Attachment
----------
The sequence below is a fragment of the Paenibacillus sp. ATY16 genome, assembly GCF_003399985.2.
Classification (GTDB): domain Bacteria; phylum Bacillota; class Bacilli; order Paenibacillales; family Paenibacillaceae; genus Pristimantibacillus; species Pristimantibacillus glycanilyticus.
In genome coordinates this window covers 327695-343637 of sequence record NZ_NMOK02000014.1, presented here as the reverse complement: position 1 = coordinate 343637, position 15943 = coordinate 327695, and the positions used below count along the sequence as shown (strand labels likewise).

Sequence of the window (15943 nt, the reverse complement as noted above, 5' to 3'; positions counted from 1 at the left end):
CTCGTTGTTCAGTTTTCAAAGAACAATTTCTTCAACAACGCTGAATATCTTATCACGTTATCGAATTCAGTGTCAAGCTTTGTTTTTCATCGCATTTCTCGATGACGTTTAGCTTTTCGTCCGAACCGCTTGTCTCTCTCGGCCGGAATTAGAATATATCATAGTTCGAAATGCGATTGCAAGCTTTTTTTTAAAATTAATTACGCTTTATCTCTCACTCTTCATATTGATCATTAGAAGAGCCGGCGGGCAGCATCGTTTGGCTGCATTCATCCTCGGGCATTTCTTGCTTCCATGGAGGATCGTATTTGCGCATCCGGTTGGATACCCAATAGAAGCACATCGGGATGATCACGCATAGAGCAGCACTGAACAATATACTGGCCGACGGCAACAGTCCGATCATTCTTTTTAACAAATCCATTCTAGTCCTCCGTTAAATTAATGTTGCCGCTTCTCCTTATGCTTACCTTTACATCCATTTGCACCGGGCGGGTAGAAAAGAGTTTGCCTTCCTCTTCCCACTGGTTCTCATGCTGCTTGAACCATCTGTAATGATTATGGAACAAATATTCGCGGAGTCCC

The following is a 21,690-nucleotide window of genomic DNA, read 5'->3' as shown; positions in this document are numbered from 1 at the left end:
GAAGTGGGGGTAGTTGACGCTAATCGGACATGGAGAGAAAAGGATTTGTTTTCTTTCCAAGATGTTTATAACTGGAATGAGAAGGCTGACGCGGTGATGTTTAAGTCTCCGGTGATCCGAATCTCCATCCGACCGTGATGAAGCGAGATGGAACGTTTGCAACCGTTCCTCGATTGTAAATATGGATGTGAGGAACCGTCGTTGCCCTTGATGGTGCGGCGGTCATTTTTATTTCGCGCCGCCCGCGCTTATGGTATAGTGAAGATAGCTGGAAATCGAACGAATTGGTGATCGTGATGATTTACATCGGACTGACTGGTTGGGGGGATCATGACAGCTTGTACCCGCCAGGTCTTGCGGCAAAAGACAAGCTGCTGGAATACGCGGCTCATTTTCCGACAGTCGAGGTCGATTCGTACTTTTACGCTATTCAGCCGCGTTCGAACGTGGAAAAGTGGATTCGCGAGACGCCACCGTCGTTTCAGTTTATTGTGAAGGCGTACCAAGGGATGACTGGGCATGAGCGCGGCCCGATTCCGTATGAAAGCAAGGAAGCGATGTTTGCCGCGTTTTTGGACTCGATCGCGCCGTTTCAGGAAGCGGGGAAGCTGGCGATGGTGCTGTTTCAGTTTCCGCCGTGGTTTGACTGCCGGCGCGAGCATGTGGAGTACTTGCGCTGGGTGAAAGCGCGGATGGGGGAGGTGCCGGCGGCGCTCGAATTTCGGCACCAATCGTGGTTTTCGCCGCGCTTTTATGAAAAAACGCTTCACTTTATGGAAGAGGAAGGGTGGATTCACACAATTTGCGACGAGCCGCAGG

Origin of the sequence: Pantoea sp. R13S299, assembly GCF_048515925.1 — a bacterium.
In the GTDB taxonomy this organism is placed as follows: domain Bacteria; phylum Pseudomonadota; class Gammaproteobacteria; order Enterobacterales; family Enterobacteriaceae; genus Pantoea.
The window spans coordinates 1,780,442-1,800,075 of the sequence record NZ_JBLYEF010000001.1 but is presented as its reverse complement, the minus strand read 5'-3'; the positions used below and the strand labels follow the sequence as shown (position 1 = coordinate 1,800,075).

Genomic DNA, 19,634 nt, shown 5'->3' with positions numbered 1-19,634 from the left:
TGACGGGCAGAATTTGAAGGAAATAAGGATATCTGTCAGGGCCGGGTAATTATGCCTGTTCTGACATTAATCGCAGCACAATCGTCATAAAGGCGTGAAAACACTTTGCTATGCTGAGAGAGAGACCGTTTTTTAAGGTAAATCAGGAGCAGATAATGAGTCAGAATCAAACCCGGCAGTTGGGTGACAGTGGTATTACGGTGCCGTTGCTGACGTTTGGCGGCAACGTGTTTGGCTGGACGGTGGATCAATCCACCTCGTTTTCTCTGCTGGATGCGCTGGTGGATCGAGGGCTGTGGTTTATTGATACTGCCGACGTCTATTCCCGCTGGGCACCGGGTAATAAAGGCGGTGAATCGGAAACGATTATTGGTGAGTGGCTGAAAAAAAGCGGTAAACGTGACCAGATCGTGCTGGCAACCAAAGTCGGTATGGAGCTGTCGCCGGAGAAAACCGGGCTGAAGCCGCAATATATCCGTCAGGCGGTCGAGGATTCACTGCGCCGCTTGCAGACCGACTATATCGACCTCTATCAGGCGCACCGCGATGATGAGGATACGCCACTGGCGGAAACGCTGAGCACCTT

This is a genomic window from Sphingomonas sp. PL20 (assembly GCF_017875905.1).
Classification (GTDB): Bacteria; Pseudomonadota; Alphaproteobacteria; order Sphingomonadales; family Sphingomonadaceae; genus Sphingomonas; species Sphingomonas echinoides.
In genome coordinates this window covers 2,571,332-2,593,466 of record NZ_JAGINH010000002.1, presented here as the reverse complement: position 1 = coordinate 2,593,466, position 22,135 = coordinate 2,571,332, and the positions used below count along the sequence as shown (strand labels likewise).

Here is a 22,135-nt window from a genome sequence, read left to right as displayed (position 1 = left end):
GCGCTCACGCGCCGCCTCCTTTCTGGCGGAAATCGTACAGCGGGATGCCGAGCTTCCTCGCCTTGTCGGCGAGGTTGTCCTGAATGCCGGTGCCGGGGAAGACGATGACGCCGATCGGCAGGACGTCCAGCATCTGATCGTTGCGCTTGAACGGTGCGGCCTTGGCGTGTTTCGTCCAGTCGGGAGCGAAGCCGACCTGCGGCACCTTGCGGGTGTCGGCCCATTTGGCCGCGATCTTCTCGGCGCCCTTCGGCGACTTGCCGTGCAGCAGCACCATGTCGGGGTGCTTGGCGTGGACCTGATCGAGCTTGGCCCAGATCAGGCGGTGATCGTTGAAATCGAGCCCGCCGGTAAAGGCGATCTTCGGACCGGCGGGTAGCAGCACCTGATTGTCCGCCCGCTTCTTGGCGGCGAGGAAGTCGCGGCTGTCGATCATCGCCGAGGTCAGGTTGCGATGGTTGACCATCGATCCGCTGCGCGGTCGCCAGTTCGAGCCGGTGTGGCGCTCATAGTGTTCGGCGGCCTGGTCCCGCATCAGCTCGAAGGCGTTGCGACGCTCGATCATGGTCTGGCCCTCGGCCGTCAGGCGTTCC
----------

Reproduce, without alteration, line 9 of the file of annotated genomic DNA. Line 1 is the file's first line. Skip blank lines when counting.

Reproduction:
In the GTDB taxonomy this organism is placed as follows: domain Bacteria; phylum Pseudomonadota; class Gammaproteobacteria; order Enterobacterales; family Enterobacteriaceae; genus Pantoea.